Jim Douglas: It’s ‘a real lack of respect to the voters’ to override vetoes without compromise

Michael Bielawski/TNR

TWO GOP GUVS: Former GOP governor Jim Douglas stands to the left the current Republican Gov. Phil Scott at an event in Barre.

Former Republican Governor Jim Douglas was a guest on the “Morning Drive” radio show last week and  took questions on issues such as transgender rights, the record amount of vetoes from the current governor’s office, and more.

Says gender-affirming care should be age appropriate

On the transgender issues, he generally supports that young adults — not children — should be the ones to make life-changing decisions such as taking hormone drugs or engaging in other procedures to change gender identities.

“If I were making the law, which I am not anymore, I would make that distinction and reserve that kind of decision for adults,” Douglas said.

Show host Kurt Wright put him on the spot and asked if the former governor would veto a bill that was to enact gender-related health decisions for youth.

“I hate to speculate. … I would say my first goal would be to fix it before it got to my desk — if it got to my desk — and then take it from there,” Douglas said.

Vetoes are not respected

Douglas also talked about his time in the legislature before he became the governor. He said as a Republican he supported vetoes by the governor on the principle that if any governor sees something wrong with a bill that is serious enough to justify a veto, then that meant that it was time to make a compromise.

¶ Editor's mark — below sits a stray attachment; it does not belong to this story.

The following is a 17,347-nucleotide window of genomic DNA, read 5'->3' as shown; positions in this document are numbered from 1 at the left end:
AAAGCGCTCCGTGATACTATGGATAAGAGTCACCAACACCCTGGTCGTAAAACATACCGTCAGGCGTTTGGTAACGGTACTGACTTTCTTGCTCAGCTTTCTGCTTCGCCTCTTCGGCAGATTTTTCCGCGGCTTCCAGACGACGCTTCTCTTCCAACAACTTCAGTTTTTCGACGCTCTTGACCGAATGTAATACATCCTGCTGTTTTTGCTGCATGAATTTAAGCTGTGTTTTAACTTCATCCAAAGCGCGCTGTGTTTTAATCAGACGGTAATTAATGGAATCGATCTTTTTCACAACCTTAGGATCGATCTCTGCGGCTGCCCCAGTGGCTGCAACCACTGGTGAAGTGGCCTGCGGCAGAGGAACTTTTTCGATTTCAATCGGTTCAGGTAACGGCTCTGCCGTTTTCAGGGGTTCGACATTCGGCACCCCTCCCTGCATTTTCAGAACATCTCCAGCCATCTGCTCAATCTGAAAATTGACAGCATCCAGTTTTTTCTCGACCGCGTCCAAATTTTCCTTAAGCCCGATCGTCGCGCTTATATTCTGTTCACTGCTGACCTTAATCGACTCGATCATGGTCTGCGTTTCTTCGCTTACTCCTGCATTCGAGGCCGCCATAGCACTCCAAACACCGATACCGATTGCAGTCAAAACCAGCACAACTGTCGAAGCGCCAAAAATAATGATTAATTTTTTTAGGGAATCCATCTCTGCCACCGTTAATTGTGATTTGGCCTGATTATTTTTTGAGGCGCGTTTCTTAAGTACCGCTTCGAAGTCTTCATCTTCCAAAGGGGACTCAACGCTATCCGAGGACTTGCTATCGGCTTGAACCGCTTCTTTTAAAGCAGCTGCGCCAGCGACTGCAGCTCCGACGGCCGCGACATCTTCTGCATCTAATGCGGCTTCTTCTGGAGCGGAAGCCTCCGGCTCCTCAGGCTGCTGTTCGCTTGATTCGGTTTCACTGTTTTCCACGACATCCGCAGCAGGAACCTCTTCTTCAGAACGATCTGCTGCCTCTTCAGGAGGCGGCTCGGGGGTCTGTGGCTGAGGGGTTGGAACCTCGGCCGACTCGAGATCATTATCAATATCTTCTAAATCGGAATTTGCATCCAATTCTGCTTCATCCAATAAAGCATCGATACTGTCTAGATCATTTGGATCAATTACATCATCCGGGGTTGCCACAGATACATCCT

“The view back then was if the governor feels so strongly about a bill that he exercises a rare veto, we should respect that and we should work with him to try and find a compromise,” Douglas said.

Wright, a former Republican city councilor in Burlington as well as a state legislator, pointed out that Vermont is in the unique position of having a popular Republican governor but a supermajority Democrat legislature. He suggested that’s all the more reason to have more compromise in public policy.

“You have a dichotomy of a governor who won a landslide re-election, something like 71%, and his opponent brought up a lot of these issues that the majority party, now the supermajority, have voiced it and pushed forward,” Wright said. “… You would think that there would be some kind of working to try and find that common ground that you used to talk about.”

While the governor enjoys his strongest public support yet, he also has less leverage in the Statehouse to support his agenda — there are no longer enough Republican lawmakers to support his vetoes. At least one-third of either the Senate or House chamber must stand with the governor to sustain his vetoes.

Wright suggested that Gov. Phil Scott is out of luck despite his popularity within the state.

A ‘lack of respect for the voters’

Douglas also noted that it’s “a real lack of respect to the voters” that the legislature continues to override these vetoes without compromise.

“As you said, he won every single town and city in the state,” Douglas said.

Wright suggested that the recent election outcomes in Vermont are evidence that the voters want more balance.

“There’s no question that was the message coming out of the election,” Wright said.

Michael Bielawski is a reporter for True North. Send him news tips at bielawski82@yahoo.com and follow him on Twitter @TrueNorthMikeB.

Images courtesy of TNR and Michael Bielawski/TNR